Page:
Leaving Pittsburgh

Life is a series of beginnings and endings. We leave one job to start another; we quit cities, countries, or continents for a fresh start; we leave lovers and begin new relationships. What was the last thing you contemplated leaving? What were the pros and cons? Have you made up your mind? What will you choose?

So many things come to mind – leaving my last paid FT job, closing The Pittsburgh Tote Bag Project, changing therapists, dabbling in political campaign work, and even my blog. This blog.

But the most honest answer is – Pittsburgh.

I’ve been talking with Ledcat about moving out of the region, out of state and spending the rest of our lives in a state that values us as full citizens. It is the first time I’ve given serious thought to that sort of move. I’ve always been of the mindset to stay and fight for what’s mine, knowing that I’ve been a Pittsburgher long before many others.

In fact, my family came to Pennsylvania (Lycoming County) around 1730, another branch emigrated to Butler County around 1800. To the best I can tell, my first Pittsburgh dwelling ancestors arrived around 1860. They faced their own degrees of prejudice – most were poor or working class, some were Irish/Catholic/German and certainly the women never had it easy.

My life was forged from the farms, the oil fields and the mills. Butler, the Northside, the Hill District, the South Side, Allentown, Brentwood, Bethel Park … and that’s just a few of the spaces my ancestors resided.

I want Pittsburgh to be a better place and I realize that I’m impatient for it to happen – for there to be some inclusion of the LGBTQ community in #NextPgh. But I’m not 30 anymore. We have to be serious about how we’ll support ourselves in retirement and I don’t mean pay for vacation trips. I mean pay for medications. I have no illusions that we’ll retire to anything other than an Eat-n-Park lifestyle because the City is never going to give employees raises or promotions because of its own financial distress.

Even if we marry, it could be decades before the state inheritance tax issue is resolved so I can live in our home if something were to happen to Laura. And I might lose some of my own disability benefits in that exchange which isn’t fair. LesbianUhaul

Mind you, I’m grateful. Laura has a good job with great benefits and some hope of a pension. I’m able to still be productive and navigate our home without too much hindrance. We have a home, a yard, two functioning if old cars, and so many other blessings. But we also have fear and concern about the next 15-20 years.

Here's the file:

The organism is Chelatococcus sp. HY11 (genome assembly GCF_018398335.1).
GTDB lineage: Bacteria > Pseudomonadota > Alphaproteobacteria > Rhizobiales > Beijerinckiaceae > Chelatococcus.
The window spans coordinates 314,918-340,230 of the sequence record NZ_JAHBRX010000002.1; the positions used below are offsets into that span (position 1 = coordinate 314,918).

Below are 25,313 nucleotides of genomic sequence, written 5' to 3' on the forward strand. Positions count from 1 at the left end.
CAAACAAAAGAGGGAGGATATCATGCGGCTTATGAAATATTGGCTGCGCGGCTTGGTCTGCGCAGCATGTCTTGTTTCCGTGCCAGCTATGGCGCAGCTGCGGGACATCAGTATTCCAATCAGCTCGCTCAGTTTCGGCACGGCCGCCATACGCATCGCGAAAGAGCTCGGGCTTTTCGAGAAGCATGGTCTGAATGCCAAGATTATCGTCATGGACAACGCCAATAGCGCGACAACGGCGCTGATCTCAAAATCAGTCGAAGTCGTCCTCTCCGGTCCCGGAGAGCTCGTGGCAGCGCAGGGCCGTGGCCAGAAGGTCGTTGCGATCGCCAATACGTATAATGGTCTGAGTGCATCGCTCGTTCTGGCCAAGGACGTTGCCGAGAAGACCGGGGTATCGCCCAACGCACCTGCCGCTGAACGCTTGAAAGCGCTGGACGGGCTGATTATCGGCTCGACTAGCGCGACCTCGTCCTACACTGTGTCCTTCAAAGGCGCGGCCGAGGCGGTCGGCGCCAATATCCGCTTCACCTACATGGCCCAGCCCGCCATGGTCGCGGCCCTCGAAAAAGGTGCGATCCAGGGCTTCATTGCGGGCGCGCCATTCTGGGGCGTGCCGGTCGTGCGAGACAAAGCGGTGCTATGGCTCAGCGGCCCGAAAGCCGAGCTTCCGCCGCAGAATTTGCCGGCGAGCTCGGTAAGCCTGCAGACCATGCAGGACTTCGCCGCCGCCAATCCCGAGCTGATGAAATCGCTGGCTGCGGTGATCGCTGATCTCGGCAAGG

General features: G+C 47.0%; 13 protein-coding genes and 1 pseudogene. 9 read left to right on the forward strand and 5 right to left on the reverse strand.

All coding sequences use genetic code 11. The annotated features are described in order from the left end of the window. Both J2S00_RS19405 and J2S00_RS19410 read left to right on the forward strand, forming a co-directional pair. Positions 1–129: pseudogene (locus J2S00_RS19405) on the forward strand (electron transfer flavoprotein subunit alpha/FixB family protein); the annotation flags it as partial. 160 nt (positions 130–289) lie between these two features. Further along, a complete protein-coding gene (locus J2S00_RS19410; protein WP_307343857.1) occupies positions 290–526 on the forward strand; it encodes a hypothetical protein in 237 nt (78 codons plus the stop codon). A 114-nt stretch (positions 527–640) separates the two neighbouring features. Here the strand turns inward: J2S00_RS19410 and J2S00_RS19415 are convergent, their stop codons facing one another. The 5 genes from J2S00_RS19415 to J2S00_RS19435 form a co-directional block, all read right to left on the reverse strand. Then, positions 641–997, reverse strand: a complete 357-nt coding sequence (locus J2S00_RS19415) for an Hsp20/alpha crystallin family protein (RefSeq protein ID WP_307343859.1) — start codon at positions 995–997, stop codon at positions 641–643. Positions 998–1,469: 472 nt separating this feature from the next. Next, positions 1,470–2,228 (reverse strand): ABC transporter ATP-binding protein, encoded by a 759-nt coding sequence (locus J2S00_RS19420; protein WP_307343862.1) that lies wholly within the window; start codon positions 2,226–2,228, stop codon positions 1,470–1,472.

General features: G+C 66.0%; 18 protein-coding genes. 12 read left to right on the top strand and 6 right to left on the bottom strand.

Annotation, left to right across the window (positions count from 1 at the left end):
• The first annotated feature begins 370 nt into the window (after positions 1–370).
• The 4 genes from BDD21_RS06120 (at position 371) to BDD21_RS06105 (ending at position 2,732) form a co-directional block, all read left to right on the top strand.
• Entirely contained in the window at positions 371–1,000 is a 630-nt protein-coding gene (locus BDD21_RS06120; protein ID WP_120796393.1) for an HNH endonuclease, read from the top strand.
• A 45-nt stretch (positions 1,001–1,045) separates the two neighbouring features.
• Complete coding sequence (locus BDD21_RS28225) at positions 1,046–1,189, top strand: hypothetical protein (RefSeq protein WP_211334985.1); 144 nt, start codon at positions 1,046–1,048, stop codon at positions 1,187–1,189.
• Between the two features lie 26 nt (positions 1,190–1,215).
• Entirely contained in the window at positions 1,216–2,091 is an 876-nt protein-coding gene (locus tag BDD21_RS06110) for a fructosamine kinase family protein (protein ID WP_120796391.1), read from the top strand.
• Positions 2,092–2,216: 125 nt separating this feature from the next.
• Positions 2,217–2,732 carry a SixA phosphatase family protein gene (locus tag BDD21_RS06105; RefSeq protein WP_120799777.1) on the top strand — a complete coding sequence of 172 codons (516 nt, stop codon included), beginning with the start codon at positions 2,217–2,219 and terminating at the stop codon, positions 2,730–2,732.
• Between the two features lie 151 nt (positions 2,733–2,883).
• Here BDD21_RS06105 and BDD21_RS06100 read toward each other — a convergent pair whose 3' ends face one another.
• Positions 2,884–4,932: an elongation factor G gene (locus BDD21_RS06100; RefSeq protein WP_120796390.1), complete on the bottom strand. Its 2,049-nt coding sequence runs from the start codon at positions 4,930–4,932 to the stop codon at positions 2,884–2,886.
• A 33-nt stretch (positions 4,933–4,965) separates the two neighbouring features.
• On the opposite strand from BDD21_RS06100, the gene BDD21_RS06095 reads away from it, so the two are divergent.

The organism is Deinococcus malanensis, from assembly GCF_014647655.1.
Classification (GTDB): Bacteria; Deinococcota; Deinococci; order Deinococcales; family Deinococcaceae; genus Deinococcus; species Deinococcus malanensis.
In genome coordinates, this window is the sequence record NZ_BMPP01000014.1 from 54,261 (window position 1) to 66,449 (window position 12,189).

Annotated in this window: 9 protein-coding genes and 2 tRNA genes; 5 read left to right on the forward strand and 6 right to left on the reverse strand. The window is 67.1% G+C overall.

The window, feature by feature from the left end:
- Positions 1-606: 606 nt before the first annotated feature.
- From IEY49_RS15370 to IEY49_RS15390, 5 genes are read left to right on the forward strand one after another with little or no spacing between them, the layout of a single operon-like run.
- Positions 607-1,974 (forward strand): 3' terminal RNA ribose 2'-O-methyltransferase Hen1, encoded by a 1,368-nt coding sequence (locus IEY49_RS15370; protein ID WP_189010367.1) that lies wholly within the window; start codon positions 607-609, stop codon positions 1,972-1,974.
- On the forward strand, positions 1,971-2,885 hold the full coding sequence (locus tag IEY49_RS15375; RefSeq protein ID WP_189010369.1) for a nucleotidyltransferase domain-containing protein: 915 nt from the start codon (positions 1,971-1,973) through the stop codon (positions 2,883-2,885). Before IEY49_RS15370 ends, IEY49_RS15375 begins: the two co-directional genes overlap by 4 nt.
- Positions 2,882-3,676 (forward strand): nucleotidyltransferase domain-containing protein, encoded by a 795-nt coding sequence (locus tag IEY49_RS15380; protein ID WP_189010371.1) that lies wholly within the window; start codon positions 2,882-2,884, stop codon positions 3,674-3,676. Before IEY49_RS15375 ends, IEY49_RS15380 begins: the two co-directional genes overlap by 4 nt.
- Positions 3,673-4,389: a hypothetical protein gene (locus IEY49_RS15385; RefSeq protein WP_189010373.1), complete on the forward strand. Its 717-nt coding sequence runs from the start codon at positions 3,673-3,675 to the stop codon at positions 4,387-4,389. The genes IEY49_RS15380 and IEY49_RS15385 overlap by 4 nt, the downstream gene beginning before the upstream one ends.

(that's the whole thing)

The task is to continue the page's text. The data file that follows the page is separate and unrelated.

I’m not sure that I feel hopeful or that I have enough privilege in Pittsburgh to sustain myself until I can find new hope. Pennsylvania is 400 years old and I don’t have a single statewide right. There are two openly gay statewide elected officials, both white men. There are no high-profile hires or appointments of LGBTQ persons in either County or City government (thus far.)

Good things are happening and I could fill this post with a list, but I am big enough to admit that I’m not sure I’m up to the task of waiting. I’m not young. Two of my grandparents developed early onset dementia and one developed Parkinson’s. The fourth died in his 50s. So I’m a little worried about what my long-term prospects might include healthwise. That’s not very helpful when I’m also worried about which doctors I can see next year if UPMC and Highmark aren’t dealt with.

It would be refreshing to live in a community that says “yes, right now – we value you!” rather than “hang tight.”  And maybe it is just a dream – to live in a place where we see ourselves in the community leaders (out, not quietly out) and we are welcome and affirmed and valued. Where we can see a brighter future for these amazing young queer youth who are demanding acknowledgement for their lives.

We have it pretty good right now, but I don’t see any signs of what might happen – just the incessant battle for resources between marriage equality and non-discrimination with little mention beyond that – as we prepare for our older years. I went through a nightmare with my grandmother’s end of life care and I definitely have legitimate fears about the LGBTQ sensibilities of the aging service providers.

Where would we go? Maybe Western New York. Maybe Delaware. Somewhere adjacent to PA, but a state that has made the leap to recognize us as full citizens.

Will we do it? Mmmm. I don’t know. It requires finding a new job, selling a house in a still weak economy, etc. And so it might just be a pipe dream.

Maybe things will change – maybe our elected officials will take some dramatic action to say “Hey aging LGBTQ folks, we want you to stay and help us build a better Pittsburgh.” Or maybe not.

But let me be clear – considering leaving doesn’t lessen my investment. It isn’t about quitting, it is about making mature decisions based on concrete facts like the fact that lesbians make less money than white gay men and that we don’t have children to care for us in our senior years.

It is not a decision made lightly and likely would take several years to execute. But since I refuse to make this a “rah rah Pittsburgh” blog, I’m going to be honest – sometimes leaving seems like the only way to have some peace in our final years.



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